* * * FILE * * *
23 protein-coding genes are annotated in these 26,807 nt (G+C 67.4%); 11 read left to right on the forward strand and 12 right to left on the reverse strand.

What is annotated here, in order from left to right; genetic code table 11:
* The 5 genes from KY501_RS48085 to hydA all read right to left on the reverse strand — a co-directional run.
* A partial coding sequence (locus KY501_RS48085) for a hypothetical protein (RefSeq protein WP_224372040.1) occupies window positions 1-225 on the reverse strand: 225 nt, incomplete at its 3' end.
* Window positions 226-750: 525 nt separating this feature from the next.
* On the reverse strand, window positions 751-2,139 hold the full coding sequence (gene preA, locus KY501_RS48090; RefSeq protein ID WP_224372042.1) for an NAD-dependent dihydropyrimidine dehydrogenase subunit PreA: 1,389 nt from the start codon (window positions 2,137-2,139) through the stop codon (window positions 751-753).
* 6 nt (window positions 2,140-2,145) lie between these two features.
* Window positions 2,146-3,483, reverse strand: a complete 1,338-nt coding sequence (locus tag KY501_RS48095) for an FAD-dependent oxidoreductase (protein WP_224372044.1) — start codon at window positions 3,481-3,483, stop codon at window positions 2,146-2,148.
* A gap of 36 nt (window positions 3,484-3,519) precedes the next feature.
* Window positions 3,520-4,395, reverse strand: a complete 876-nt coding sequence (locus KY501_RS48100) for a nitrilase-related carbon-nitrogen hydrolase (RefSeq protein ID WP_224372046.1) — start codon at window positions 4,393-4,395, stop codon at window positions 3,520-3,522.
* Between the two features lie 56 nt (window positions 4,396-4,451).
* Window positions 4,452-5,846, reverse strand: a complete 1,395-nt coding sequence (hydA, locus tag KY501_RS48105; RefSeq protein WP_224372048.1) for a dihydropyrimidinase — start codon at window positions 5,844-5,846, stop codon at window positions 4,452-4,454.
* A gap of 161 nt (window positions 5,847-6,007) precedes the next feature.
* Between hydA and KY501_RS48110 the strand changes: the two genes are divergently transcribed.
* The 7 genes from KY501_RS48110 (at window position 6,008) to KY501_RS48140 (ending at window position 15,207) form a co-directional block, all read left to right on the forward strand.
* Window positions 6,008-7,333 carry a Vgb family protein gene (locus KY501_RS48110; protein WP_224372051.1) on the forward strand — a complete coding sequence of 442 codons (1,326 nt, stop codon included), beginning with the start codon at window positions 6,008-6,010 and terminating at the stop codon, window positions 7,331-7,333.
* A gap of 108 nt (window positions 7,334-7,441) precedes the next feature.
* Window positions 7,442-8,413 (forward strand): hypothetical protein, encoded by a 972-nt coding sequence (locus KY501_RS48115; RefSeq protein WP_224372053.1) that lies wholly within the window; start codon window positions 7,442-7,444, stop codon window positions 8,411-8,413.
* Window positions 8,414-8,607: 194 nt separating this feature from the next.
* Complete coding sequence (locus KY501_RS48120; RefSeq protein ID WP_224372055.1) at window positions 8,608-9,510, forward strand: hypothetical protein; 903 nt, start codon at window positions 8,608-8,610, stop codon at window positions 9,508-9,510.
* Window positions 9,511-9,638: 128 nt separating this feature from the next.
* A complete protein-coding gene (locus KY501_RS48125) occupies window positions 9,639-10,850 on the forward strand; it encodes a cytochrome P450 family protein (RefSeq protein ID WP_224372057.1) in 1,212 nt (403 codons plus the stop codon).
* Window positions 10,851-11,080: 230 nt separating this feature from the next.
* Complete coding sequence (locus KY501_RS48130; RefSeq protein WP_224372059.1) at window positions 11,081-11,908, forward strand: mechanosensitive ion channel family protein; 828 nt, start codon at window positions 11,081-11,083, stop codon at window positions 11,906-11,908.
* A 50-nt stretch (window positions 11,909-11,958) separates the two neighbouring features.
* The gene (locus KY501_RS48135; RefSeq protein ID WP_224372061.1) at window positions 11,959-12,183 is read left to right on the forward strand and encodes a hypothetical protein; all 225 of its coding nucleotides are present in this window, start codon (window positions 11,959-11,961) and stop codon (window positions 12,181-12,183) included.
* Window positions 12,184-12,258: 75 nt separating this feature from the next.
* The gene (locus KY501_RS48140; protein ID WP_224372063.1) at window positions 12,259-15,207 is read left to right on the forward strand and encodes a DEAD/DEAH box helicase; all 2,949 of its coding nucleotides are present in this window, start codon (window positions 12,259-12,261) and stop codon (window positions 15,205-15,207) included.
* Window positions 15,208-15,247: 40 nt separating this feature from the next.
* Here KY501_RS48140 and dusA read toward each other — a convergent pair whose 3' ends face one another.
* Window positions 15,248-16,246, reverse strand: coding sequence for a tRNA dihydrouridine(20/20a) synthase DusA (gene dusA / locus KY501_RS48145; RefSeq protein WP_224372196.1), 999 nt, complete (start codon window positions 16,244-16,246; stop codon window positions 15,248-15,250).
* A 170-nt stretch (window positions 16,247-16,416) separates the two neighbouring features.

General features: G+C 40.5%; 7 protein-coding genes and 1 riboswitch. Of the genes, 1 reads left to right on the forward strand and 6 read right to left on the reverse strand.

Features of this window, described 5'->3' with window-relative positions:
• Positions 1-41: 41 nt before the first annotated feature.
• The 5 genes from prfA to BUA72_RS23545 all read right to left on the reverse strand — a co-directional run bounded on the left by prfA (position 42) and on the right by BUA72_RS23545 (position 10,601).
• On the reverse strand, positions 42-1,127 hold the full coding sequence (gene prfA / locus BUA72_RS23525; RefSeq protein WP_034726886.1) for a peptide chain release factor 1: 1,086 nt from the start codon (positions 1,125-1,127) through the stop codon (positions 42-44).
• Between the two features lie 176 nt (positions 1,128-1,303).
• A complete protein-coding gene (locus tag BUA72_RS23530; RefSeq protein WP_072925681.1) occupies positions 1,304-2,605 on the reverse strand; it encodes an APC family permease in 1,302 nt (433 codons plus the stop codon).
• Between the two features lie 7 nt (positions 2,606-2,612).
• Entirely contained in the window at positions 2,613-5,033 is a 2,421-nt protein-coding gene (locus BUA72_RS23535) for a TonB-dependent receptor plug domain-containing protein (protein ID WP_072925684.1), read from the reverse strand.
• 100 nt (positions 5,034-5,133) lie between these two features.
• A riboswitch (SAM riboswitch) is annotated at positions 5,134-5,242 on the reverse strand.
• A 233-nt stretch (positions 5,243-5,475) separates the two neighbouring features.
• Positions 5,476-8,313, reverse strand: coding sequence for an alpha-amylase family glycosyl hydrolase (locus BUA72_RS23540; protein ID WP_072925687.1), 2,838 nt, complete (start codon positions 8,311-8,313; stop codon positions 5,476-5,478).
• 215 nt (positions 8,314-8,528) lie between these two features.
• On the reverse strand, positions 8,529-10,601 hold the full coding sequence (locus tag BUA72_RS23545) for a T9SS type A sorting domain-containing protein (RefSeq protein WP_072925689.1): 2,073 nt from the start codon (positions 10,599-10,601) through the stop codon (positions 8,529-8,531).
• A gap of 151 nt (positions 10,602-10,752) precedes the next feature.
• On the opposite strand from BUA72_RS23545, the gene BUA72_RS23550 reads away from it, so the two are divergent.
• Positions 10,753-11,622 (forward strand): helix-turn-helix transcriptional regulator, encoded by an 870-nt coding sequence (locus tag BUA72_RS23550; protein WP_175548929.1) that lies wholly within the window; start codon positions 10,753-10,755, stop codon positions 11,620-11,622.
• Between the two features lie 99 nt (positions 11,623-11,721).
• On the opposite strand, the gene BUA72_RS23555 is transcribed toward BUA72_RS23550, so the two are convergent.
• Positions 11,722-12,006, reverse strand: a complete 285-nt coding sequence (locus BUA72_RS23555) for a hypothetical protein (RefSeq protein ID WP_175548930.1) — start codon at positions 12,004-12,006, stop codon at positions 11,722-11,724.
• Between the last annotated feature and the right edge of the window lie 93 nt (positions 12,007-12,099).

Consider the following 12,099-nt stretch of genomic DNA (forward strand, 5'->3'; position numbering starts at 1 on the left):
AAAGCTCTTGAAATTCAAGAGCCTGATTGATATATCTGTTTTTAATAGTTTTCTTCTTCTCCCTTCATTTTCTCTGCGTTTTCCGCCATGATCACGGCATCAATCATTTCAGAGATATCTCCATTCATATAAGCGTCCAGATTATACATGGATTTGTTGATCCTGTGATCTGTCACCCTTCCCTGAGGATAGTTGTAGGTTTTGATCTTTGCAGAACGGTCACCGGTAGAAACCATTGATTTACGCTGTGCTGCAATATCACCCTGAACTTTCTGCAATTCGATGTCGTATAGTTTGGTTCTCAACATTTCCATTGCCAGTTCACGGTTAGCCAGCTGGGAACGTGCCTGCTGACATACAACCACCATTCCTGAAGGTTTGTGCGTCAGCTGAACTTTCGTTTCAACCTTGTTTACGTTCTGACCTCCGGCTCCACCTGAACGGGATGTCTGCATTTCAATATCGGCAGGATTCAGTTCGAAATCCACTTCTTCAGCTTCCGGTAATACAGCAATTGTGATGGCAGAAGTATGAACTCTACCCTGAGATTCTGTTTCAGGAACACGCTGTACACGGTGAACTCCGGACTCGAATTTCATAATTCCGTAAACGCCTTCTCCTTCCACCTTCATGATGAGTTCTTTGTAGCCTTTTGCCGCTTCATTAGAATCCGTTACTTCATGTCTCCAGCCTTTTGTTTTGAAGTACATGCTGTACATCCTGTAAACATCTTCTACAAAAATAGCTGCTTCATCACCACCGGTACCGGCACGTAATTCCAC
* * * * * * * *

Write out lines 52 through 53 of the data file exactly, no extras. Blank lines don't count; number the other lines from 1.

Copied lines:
• On the opposite strand, the gene BUA72_RS23555 is transcribed toward BUA72_RS23550, so the two are convergent.
• Positions 11,722-12,006, reverse strand: a complete 285-nt coding sequence (locus BUA72_RS23555) for a hypothetical protein (RefSeq protein ID WP_175548930.1) — start codon at positions 12,004-12,006, stop codon at positions 11,722-11,724.